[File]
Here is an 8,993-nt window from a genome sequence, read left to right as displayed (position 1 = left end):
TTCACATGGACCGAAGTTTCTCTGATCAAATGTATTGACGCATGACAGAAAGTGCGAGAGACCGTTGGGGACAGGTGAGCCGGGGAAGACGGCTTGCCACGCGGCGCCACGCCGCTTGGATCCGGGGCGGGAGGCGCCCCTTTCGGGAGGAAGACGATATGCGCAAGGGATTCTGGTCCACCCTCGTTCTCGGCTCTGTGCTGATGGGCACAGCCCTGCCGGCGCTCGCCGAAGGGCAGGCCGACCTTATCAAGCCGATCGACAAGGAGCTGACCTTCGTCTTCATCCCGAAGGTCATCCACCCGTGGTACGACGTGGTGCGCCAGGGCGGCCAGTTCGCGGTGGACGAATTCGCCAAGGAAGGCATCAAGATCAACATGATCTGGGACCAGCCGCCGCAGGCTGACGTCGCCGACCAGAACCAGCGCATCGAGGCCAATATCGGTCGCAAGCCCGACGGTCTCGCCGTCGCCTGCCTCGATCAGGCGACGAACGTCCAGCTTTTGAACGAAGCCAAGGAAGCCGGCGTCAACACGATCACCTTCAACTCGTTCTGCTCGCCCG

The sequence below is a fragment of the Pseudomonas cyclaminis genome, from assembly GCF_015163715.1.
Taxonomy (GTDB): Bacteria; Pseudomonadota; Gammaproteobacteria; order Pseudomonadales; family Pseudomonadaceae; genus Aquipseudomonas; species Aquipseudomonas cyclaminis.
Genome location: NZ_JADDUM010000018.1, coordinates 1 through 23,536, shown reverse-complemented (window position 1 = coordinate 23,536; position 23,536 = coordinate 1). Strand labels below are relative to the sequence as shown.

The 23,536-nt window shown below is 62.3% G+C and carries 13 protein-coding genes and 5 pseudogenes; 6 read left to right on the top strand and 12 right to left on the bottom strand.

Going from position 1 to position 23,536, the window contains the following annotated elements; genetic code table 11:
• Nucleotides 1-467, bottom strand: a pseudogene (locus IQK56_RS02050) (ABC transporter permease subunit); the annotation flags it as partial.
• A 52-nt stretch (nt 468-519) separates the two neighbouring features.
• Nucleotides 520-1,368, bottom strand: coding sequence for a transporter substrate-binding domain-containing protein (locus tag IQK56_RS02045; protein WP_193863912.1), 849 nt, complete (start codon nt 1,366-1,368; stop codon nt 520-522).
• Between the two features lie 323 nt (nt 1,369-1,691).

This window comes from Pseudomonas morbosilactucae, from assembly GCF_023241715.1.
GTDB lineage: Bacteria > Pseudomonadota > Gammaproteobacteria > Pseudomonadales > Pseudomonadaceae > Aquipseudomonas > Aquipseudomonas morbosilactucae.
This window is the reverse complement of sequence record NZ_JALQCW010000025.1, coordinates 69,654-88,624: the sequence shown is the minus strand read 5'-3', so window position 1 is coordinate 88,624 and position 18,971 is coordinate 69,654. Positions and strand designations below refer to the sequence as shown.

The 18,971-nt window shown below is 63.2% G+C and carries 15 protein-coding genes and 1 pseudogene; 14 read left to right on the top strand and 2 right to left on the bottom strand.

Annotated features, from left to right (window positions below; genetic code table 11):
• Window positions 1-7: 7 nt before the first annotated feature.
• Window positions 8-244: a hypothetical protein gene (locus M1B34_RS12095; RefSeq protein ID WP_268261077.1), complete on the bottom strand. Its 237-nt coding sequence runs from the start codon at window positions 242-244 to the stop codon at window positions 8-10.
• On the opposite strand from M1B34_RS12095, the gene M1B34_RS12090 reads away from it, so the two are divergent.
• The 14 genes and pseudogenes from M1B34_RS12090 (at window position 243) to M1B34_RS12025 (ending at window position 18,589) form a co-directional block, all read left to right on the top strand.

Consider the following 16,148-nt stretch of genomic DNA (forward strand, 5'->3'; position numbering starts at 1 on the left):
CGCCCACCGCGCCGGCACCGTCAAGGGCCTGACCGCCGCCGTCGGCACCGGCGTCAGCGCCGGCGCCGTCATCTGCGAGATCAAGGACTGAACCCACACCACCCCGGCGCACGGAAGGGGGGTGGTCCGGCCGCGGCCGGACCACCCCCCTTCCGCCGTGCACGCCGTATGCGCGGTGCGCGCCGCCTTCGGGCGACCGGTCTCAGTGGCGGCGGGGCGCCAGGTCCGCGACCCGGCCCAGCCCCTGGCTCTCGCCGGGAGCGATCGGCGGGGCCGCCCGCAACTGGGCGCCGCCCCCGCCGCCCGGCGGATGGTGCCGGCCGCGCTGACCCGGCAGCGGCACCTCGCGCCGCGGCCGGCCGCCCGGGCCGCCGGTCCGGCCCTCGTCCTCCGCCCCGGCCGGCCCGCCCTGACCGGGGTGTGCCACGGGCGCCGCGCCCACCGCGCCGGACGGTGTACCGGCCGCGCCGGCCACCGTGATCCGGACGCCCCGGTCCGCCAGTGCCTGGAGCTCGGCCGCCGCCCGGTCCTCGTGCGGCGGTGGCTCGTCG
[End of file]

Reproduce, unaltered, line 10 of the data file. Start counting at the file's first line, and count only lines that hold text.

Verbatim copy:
• Nucleotides 520-1,368, bottom strand: coding sequence for a transporter substrate-binding domain-containing protein (locus tag IQK56_RS02045; protein WP_193863912.1), 849 nt, complete (start codon nt 1,366-1,368; stop codon nt 520-522).